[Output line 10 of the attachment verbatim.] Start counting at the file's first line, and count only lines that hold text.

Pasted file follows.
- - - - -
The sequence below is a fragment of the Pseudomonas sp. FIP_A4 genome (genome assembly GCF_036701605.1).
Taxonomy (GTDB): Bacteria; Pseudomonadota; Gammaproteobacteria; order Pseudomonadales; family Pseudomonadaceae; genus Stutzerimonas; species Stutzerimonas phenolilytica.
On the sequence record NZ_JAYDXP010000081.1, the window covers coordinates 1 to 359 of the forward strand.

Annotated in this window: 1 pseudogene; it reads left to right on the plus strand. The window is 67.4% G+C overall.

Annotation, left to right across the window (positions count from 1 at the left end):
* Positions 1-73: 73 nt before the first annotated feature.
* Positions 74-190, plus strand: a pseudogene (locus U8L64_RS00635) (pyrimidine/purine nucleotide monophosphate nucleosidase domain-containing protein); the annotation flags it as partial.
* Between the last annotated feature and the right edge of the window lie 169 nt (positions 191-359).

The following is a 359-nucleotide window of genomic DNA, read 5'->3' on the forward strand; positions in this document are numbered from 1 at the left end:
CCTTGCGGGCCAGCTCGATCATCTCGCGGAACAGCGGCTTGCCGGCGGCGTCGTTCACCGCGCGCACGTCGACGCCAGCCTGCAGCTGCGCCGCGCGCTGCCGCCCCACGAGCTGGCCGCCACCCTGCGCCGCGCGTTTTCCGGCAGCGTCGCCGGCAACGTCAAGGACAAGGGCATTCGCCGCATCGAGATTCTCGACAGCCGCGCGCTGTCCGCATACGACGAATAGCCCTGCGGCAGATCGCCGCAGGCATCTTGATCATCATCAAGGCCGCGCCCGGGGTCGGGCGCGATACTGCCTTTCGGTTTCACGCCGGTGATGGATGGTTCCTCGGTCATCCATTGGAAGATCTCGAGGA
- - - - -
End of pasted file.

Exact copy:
CCTTGCGGGCCAGCTCGATCATCTCGCGGAACAGCGGCTTGCCGGCGGCGTCGTTCACCGCGCGCACGTCGACGCCAGCCTGCAGCTGCGCCGCGCGCTGCCGCCCCACGAGCTGGCCGCCACCCTGCGCCGCGCGTTTTCCGGCAGCGTCGCCGGCAACGTCAAGGACAAGGGCATTCGCCGCATCGAGATTCTCGACAGCCGCGCGCTGTCCGCATACGACGAATAGCCCTGCGGCAGATCGCCGCAGGCATCTTGATCATCATCAAGGCCGCGCCCGGGGTCGGGCGCGATACTGCCTTTCGGTTTCACGCCGGTGATGGATGGTTCCTCGGTCATCCATTGGAAGATCTCGAGGA